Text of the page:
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Saudi Female Student Death Blamed On Gender Segregation

Saudi Female Student Death Blamed On Gender Segregation
RIYADH – Amna Bawazeer, a student at an all-women's university campus in Saudi Arabia, had lived and studied for years with a heart condition. But activists say that her death from a heart attack on campus Thursday was the fault of Saudi Arabia's strict gender segregation laws.
After Bawazeer collapsed suddenly while attending school, female administrators of the girls campus of King Saud University panicked, attempting to aid her on their own, Al Arabiya reports. And when male paramedics finally arrived, they were not allowed to enter the campus.
Some reports say the emergency workers, who included Bawazeer's brother, were forced to wait outside the university for as long as two hours before they were let inside to try to aid Bawazeer. University officials deny that there was any delay letting them in.
Bawazeer was later pronounced dead, sparking an outpouring of grief and anger on Arabic news sites and social media.
A Yemeni media twitter account lamented, "Amna Bawazeer is the victim of extremism in Saudi Universities."
— اعلام الثورة المرئي (@CVMRYemen) 7 Février 2014

A Saudi woman tweeted, "As usual, our news is painful. We try to cope with this society because it is our destiny. May Amna Bawazeer rest in peace and may her soul remain with God in paradise."

كالعادة اخبارنا مؤلمة لنحاول التأقلم مع هذا االمجتمع لأنه قدرنا ...اللهم ارحم امنة باوزير واسكنها �سيح الجنان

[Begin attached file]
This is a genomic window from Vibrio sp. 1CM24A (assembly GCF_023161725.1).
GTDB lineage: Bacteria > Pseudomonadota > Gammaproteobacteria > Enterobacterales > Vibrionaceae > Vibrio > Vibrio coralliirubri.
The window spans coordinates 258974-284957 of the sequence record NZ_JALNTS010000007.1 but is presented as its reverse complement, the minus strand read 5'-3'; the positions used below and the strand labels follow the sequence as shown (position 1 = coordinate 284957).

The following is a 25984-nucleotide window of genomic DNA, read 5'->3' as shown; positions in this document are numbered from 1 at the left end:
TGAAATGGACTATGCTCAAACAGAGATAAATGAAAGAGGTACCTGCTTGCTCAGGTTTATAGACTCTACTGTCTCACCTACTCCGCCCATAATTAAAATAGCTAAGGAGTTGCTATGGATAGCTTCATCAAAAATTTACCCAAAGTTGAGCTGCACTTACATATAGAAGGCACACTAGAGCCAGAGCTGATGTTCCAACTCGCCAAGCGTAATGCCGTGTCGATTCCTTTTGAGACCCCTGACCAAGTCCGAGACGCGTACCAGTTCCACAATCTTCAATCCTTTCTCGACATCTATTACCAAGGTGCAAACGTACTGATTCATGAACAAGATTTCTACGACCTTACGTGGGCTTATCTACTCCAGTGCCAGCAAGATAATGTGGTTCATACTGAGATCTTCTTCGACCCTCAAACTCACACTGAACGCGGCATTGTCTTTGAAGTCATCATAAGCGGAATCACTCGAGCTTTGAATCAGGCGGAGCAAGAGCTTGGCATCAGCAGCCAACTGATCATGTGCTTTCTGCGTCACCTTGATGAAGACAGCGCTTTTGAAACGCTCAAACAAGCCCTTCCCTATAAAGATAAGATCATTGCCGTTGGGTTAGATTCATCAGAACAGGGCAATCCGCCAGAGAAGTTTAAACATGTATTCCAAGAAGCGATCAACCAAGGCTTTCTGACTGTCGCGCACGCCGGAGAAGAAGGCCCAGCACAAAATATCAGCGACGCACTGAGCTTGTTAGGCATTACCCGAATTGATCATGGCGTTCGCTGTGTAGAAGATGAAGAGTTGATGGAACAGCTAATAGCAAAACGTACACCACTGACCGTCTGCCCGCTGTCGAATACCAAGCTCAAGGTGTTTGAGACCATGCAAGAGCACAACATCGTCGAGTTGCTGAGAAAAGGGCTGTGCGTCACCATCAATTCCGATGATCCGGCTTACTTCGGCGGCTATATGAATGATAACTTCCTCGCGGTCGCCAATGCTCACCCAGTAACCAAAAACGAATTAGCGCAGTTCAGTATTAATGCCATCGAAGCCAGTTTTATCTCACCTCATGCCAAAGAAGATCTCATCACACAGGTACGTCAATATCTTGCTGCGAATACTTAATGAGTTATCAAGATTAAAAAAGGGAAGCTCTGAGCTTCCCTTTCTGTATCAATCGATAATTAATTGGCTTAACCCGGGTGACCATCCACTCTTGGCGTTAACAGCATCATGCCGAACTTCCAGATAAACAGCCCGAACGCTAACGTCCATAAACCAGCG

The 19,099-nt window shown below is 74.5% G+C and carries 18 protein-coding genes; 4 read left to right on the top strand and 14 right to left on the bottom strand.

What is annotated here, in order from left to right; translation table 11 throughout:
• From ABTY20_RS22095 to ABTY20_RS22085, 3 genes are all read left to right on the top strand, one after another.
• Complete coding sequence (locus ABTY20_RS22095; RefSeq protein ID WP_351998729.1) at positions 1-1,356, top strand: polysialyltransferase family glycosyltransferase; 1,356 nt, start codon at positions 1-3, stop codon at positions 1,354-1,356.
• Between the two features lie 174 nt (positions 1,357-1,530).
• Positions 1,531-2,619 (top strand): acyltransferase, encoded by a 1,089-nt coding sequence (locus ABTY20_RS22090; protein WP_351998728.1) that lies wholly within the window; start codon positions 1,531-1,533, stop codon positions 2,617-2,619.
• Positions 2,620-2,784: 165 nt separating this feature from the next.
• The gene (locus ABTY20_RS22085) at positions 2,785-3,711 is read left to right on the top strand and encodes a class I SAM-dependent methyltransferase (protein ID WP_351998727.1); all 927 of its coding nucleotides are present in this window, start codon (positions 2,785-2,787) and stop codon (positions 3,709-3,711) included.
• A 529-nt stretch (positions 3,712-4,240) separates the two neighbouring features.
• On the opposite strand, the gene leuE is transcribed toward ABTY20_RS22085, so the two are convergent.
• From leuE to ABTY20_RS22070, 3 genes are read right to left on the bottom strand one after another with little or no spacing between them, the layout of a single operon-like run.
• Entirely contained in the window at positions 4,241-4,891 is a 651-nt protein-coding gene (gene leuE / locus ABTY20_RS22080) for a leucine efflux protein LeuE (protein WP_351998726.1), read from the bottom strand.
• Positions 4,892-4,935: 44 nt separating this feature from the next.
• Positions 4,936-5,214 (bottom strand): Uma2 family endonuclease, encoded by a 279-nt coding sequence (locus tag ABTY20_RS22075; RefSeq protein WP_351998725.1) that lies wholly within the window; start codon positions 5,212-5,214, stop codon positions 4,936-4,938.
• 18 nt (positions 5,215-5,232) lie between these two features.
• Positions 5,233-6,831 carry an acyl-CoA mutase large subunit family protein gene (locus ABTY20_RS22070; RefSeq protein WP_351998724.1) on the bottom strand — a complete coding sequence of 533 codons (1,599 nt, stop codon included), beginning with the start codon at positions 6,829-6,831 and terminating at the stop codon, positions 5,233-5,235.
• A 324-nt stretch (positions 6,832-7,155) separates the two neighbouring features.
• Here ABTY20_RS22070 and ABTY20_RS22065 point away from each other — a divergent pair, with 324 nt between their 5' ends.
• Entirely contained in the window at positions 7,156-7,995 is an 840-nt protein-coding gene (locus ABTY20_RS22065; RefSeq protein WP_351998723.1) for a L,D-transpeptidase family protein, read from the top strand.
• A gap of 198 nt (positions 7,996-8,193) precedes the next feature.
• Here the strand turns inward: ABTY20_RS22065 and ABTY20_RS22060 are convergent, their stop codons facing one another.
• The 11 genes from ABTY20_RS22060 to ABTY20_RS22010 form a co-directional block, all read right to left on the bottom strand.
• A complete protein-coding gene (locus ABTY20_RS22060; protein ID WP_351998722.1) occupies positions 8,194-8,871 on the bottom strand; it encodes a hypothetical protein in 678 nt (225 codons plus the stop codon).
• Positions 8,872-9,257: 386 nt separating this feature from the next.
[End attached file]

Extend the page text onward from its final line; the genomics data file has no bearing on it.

— reemalhejazeah (@reemalhejazeah) 7 Février 2014
(photo: Tampa Bay Times/ZUMA)

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Why The World Still Needs U.S. Leadership — With An Assist From China

Twenty years of costly interventions and China's economic ascent have robbed the United States of its global supremacy. It is time for the two biggest powers to work together, to help the world.

Photograph of Chinese President Xi Jinping and U.S. President Joe Biden walking side by side in the Filoli Estate in the U.S. state of California​

Nov. 15, 2023: Chinese President Xi Jinping and U.S. President Joe Biden take a walk after their talks in the Filoli Estate in the U.S. state of California

María Ángela Holguín*


BOGOTÁ — The United States is facing a complex moment in its history, as it loses its privileged place in the world. Since the Second World War, it has been the world's preeminent power in economic and political terms, helping rebuild Europe after the war and through its growing economy, aiding the development of a significant part of the world.

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Its model of democracy, long considered exemplary around the world, has gone through a rough patch, thanks to excessive polarization and discord. This has cost it a good deal of its leadership, unity and authority.

How much authority does it have to chide certain countries on democracy, as it does, after such outlandish incidents as the assault on Congress in January 2021? The fights we have seen over electing a new speaker of the House of Representatives or backing the administration's foreign policy are simply incredible.

In Ukraine's case, President Biden failed to win support for the aid package for which he was hoping, even if there is a general understanding that if Russia wins this war, Europe's stability would be at risk. It would mean the victory of a longstanding enemy.

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